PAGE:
Getting Married in Australia
Before your big day, there are a few legalities that need to be taken care of.
I can provide examples of all relevant forms
1 NOIM – NOTICE OF INTENDED MARRIAGE
This is required to be submitted to your celebrant no earlier than 18 months/no later than one calendar month prior to the date of your ceremony. A copy may be found here or your celebrant can provide you with one. It contains information that must be supported by identification documents and witnessed by your celebrant or one of the witnesses listed in the top box on page four. It is sent to The Registry of Births, Deaths and Marriages by your celebrant within 14 days of your ceremony. The documentation required is outlined on the NOIM itself, however:
♥ If you were born in Australia then your original birth certificates OR Australian issued passports are required. If you don’t have access to ID stating your name and place of birth, your options need to be discussed with your celebrant.
♥ If you were born outside of Australia then your overseas passport is required. If this is not available you may provide your birth certificate. If any of these are in a language other than english a translation must be provided by a NAATI approved translator.
♥ If you were previously married the original copy of your divorce certificate is required. In the circumstances of death the original death certificate of your partner is required. These need to be sighted by your celebrant at any time prior to the ceremony, and the certificate number is recorded on the NOIM.
♥ As well as the above documents another form of I.D such as a drivers licence or proof of age card must be sighted by your celebrant.
♥ All relevant documents MUST be sighted by your celebrant prior to your wedding ceremony.
2 “HAPPILY EVER…BEFORE AND AFTER”
This is a marriage education pamphlet provided to you by your celebrant when you submit your NOIM. I provide mine in PDF form once you’ve booked me (sustainability and save the trees!)
This form is signed as close to your ceremony as possible without being within it. It is to confirm that all details on the certificates on the day are correct and that you are still eligible to wed. It sent to The Registry of Births Deaths and Marriages by your celebrant within 14 days of your ceremony.
4 MARRIAGE CERTIFICATES
There are two Marriage Certificates that are signed as part of your marriage ceremony. One is sent to The Registry of Births, Deaths and Marriages along with the declaration to register your marriage as legally binding. The second is kept by your marriage celebrant for their records (this one is also known as the Marriage Register). They both must be signed by the Bride and Groom, their witnesses and the marriage celebrant on the day of the Ceremony.
5 DECORATIVE MARRIAGE CERTIFICATE
This is the final Marriage Certificate that is given to you, the couple, on the day of your ceremony. This is for you to keep as a commemoration of the day. It is signed by all those mentioned above and is a legal document – it can’t be replaced.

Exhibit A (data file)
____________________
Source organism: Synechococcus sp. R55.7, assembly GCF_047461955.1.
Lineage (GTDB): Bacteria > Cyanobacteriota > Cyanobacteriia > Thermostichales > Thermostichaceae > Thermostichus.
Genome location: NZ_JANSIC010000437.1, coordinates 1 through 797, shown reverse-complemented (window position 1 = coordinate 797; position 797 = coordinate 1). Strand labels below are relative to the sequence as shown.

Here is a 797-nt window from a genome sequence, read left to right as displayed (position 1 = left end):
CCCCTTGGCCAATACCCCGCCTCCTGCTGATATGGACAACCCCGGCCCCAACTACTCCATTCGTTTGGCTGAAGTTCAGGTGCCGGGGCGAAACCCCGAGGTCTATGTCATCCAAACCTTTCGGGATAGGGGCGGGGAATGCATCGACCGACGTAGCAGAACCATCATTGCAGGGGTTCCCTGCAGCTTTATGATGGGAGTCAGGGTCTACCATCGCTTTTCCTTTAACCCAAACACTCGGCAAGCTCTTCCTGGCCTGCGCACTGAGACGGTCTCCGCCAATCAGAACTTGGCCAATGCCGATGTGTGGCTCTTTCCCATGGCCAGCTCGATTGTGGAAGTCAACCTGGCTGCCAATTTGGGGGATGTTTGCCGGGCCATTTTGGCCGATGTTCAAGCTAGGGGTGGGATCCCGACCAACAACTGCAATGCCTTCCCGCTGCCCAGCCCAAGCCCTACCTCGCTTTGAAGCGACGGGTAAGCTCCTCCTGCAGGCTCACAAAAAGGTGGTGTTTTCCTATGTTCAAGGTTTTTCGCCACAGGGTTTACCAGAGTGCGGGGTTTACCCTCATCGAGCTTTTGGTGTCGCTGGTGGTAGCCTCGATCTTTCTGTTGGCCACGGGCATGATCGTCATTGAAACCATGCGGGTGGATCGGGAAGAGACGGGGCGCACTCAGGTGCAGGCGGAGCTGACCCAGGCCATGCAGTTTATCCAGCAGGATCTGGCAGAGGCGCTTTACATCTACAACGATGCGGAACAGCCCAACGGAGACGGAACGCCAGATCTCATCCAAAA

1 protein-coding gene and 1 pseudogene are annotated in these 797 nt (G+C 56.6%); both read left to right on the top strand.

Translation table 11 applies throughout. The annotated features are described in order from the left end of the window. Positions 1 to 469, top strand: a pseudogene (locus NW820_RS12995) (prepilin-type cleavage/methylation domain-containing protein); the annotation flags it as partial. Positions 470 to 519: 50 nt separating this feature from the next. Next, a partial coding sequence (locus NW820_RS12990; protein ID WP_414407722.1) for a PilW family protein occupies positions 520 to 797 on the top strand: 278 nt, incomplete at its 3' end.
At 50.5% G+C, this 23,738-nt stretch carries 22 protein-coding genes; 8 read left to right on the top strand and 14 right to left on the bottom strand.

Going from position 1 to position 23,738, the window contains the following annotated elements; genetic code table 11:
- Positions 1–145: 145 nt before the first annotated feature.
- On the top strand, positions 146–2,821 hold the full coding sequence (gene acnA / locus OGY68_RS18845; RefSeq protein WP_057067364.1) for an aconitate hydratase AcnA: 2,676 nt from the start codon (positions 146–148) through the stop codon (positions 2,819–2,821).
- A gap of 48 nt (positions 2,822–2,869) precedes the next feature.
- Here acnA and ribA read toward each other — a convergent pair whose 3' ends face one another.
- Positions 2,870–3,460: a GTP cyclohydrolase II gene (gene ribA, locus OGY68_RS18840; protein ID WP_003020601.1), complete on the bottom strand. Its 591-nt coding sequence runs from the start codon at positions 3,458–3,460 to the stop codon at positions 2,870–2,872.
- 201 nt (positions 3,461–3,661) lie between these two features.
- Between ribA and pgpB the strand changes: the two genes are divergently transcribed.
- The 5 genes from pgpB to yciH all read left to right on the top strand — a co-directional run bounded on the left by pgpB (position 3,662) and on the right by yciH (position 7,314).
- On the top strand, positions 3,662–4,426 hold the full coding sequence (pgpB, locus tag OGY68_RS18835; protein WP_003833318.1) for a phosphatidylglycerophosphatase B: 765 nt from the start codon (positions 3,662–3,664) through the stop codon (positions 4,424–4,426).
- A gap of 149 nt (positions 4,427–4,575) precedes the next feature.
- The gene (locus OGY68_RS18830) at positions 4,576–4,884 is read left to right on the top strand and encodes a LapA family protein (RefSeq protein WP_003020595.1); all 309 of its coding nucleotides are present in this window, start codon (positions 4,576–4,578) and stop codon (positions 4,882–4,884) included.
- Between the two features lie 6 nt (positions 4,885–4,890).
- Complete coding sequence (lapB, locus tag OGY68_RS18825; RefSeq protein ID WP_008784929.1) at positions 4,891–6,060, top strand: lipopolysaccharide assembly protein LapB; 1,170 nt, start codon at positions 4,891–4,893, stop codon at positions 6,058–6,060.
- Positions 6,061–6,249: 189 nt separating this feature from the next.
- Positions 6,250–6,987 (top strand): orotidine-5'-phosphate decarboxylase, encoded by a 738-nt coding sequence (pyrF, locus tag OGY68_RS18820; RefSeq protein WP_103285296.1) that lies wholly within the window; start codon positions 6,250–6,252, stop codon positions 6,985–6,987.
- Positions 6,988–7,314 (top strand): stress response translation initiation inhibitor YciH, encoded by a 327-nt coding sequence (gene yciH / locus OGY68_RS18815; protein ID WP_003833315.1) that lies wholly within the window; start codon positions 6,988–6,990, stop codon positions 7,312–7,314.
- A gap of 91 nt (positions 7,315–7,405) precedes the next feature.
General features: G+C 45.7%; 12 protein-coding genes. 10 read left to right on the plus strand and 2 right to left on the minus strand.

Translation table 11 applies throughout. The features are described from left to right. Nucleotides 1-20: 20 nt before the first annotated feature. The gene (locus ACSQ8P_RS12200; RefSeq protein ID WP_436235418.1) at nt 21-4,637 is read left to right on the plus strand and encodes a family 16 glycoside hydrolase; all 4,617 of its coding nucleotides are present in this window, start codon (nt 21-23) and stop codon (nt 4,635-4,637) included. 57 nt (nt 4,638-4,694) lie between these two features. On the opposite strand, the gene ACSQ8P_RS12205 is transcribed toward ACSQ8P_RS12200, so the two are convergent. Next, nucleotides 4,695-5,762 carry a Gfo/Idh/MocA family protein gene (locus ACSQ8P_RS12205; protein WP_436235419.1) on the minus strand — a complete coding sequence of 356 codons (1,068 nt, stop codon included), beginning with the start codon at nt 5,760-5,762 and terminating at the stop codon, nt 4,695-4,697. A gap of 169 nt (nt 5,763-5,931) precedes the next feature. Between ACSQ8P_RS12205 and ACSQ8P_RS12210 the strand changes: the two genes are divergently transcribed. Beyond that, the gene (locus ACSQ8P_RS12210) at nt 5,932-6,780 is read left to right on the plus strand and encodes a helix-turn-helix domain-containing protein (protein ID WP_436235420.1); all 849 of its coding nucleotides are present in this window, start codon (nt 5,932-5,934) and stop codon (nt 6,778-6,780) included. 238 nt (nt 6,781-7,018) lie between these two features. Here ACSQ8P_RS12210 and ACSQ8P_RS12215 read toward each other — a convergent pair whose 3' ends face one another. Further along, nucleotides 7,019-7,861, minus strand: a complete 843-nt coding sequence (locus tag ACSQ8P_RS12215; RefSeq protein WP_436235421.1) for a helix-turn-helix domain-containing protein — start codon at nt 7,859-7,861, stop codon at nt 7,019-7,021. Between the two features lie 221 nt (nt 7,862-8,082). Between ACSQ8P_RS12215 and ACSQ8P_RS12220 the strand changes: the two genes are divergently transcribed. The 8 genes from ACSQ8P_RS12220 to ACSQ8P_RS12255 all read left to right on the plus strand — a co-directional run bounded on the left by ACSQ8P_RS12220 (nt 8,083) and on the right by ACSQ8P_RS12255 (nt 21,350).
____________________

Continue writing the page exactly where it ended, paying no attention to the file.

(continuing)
6 REGISTERED MARRIAGE CERTIFICATE
The final piece in the puzzle is the registered marriage certificate. This is issued By The Registry of Births, Deaths and Marriages once I have submitted all your paperwork and finalised your marriage online. It costs $56 and is sent to your nominated address by registered post – I include the BDM charge for this certificate in my fee.
Any further information can be found here:
LEGAL WORDING REQUIRED WITHIN A MARRIAGE CEREMONY
The ceremony can take any form you wish, and can contain many rituals and significant moments outside of what may be considered to be tradition. However, to make it a legally binding union the following statements must be made at some point during the ceremony, in front of your witnesses.
“My name is (celebrants full name) and I am duly authorised by law to solemnise marriages according to law.”
“Before you are joined in marriage in my presence and the presence of these witnesses, I am to remind you of the solemn and binding nature of the relationship into which you are now about to enter.
“Marriage, according to law in Australia, is the union of two people to the exclusion of all others, voluntarily entered into for life.”
♥ “I call upon the persons here present, to witness that I (A.B), take you (C.D), to be my lawful wedded wife/husband/spouse.”
NB: the word “spouse” can be used by anyone of any identifier – male, female, intersex or transgender
♥ This may be incorporated into your vows or the repeat after me/I Do section of the ceremony. It is the only time you must use your full names, and it must be said by both parties entering into the marriage. ‘You’ may be substituted with ‘thee’ if desired.
SOME MORE INFO:
As a Commonwealth appointed Celebrant, I am obligated by law to meet certain service standards. Everything you need to know about what a Celebrant is required to do for you can be found in the above form. Don’t forget – I am performing a LEGAL service for you! I need to meet ongoing professional development targets annually and have a huge responsibility to ensure that all the required legalities are taken care of.